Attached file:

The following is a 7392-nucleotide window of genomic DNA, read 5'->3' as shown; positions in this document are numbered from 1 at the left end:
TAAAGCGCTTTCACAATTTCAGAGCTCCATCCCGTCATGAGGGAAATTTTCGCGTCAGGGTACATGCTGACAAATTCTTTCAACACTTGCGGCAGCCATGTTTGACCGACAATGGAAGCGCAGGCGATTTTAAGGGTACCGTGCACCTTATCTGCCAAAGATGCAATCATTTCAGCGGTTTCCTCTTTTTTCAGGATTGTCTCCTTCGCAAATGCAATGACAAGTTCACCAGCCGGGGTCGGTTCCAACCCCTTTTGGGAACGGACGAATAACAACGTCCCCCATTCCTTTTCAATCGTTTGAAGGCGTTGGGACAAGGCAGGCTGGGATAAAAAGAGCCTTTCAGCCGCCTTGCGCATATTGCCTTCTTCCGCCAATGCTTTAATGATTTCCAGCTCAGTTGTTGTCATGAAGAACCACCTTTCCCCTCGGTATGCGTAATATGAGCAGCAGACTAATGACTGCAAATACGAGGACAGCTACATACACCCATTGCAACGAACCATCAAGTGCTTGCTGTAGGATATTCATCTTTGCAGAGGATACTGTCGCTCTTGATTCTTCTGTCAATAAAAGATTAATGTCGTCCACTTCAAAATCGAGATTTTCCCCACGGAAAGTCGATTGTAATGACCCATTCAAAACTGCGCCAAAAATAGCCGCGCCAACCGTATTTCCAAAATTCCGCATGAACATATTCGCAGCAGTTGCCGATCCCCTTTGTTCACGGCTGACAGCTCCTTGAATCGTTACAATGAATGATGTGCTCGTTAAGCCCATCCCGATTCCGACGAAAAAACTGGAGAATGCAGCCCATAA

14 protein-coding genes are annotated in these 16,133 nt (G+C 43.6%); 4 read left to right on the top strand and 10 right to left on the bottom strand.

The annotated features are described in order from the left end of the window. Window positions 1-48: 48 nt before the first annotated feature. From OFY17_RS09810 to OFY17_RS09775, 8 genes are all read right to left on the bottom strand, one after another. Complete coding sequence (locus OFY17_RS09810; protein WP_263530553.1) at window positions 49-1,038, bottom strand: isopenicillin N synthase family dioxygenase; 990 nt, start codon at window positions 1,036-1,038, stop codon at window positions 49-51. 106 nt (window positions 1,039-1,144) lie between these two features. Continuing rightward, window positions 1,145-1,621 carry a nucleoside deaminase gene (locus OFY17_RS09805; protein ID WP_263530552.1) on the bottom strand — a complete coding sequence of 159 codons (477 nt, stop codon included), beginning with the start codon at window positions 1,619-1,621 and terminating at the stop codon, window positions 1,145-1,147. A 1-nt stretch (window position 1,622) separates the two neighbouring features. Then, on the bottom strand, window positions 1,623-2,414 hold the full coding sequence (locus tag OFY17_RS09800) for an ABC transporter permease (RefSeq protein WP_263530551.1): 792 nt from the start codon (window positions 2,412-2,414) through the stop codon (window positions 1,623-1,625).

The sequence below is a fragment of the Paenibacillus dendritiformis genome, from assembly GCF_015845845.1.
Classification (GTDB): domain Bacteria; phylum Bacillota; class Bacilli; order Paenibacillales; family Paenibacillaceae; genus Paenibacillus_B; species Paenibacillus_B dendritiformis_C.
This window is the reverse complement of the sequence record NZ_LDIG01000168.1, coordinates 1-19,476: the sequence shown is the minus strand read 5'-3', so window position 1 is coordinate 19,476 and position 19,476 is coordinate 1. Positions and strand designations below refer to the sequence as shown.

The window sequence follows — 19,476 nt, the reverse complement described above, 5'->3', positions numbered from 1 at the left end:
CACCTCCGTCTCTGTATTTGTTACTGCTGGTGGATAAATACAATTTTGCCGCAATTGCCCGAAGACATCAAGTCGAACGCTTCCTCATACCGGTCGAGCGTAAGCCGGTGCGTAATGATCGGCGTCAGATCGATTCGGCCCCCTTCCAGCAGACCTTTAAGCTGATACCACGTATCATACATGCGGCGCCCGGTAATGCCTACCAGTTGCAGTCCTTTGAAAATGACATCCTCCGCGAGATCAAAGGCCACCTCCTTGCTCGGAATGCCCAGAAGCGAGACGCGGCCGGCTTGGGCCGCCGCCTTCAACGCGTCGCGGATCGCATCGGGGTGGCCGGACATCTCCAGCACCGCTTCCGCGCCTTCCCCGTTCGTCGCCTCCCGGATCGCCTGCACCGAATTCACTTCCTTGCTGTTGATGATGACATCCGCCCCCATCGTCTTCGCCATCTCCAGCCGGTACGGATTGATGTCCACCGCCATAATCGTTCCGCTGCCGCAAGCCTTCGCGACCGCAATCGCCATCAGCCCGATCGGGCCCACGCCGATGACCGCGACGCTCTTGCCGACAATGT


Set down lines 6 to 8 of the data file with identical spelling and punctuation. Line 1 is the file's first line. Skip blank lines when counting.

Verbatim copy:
Classification (GTDB): domain Bacteria; phylum Bacillota; class Bacilli; order Paenibacillales; family Paenibacillaceae; genus Paenibacillus_B; species Paenibacillus_B dendritiformis_C.
This window is the reverse complement of the sequence record NZ_LDIG01000168.1, coordinates 1-19,476: the sequence shown is the minus strand read 5'-3', so window position 1 is coordinate 19,476 and position 19,476 is coordinate 1. Positions and strand designations below refer to the sequence as shown.

The window sequence follows — 19,476 nt, the reverse complement described above, 5'->3', positions numbered from 1 at the left end: